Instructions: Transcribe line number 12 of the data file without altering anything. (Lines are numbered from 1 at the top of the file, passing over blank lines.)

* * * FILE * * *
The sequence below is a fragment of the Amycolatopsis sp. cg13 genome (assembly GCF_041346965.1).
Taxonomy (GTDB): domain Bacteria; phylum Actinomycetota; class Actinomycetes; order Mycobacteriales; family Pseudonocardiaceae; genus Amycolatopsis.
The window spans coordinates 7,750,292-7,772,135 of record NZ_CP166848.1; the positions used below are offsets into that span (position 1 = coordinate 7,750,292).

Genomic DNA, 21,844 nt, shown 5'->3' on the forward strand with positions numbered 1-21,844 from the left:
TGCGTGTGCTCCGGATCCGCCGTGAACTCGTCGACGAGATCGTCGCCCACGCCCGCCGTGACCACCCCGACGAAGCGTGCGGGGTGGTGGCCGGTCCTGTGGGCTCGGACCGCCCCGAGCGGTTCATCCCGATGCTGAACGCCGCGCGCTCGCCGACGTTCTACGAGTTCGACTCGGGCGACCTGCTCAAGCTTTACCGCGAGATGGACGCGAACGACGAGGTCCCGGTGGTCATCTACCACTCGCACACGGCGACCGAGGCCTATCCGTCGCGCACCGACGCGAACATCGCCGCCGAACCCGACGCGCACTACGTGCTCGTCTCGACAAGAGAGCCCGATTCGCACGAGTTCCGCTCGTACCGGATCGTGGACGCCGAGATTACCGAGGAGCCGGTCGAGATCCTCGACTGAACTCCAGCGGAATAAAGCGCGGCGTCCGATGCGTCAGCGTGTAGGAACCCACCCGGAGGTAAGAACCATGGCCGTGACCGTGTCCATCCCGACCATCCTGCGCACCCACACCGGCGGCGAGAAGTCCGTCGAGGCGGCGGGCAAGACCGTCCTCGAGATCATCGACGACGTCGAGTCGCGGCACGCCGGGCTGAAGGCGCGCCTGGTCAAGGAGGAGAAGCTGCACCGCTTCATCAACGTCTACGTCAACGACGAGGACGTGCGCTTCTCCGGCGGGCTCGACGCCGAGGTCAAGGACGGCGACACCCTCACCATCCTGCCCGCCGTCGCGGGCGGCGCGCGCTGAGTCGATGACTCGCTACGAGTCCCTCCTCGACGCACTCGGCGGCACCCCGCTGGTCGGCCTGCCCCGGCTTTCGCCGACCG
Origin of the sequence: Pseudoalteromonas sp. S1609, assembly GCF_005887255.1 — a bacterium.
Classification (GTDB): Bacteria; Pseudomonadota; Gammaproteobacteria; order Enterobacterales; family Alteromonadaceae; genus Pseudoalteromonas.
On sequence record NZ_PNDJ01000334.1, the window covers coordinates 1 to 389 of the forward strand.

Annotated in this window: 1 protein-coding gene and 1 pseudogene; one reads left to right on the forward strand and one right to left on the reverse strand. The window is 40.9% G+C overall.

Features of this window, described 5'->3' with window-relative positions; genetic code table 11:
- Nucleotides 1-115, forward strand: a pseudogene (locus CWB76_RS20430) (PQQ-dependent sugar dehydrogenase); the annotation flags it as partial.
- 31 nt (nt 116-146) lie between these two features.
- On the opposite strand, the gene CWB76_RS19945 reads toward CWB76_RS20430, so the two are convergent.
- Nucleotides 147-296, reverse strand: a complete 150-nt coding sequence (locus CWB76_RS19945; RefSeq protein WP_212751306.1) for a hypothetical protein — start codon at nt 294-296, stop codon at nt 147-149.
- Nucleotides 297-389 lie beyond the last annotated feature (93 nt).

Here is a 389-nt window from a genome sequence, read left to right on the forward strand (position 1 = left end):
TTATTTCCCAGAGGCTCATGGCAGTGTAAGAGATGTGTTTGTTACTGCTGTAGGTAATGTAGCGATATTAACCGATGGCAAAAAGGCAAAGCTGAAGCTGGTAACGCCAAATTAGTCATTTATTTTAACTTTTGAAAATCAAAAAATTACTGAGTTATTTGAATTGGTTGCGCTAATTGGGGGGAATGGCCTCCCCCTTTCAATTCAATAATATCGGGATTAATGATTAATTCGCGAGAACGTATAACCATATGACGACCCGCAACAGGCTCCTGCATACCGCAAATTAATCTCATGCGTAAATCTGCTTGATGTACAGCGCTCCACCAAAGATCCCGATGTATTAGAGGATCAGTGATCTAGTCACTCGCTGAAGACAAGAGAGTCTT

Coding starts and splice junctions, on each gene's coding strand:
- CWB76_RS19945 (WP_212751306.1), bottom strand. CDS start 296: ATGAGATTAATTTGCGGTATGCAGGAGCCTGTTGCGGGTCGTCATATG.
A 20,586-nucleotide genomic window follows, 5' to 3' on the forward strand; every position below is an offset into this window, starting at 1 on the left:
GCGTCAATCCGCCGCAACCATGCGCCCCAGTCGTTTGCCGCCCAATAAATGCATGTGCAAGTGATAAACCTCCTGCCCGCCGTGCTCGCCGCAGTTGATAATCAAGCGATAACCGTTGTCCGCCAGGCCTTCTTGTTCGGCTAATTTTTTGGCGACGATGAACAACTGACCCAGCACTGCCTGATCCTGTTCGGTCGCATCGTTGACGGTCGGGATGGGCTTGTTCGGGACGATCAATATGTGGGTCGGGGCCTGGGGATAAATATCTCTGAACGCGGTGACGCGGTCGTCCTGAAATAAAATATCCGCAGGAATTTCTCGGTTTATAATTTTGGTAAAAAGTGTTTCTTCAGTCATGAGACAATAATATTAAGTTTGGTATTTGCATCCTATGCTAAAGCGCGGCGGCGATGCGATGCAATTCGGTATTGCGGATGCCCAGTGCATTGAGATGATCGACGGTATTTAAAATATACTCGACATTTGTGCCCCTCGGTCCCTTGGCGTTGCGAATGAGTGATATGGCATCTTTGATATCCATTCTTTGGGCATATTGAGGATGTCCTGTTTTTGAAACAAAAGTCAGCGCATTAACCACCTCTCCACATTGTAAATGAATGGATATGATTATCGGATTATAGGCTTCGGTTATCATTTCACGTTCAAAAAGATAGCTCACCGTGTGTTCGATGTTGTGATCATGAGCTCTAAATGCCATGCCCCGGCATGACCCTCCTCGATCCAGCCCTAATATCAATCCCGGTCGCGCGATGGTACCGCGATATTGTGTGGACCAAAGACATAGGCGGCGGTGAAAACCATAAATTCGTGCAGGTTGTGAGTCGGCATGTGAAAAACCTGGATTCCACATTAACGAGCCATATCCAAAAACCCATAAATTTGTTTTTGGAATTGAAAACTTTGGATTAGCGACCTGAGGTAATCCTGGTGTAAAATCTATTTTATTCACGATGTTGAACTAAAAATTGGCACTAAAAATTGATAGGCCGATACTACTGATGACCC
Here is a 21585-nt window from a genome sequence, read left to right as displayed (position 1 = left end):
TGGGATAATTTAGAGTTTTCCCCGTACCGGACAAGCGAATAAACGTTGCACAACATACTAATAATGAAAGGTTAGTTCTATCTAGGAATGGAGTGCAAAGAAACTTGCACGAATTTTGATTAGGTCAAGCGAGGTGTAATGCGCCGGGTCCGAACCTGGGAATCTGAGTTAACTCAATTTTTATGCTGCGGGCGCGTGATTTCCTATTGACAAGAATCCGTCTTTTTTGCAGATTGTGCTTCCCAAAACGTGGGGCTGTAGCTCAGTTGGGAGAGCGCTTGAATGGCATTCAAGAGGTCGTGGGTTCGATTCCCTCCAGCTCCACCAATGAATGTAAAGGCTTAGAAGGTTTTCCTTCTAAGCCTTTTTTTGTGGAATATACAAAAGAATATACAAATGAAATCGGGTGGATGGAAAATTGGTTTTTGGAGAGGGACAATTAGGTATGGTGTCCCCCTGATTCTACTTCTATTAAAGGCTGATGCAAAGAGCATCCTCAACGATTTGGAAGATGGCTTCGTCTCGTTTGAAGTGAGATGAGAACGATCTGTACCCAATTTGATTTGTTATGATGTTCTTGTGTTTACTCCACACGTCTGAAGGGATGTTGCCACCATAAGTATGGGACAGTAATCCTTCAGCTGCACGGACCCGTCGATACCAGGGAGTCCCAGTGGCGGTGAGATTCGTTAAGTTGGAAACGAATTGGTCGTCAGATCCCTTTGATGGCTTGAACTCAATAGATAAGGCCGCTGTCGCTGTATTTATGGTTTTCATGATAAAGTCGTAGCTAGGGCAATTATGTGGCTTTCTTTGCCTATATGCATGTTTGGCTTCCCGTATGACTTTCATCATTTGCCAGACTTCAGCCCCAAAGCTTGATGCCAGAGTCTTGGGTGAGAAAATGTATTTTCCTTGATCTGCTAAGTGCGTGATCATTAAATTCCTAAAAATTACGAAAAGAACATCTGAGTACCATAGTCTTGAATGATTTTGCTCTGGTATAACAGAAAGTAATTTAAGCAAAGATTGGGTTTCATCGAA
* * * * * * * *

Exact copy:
- 31 nt (nt 116-146) lie between these two features.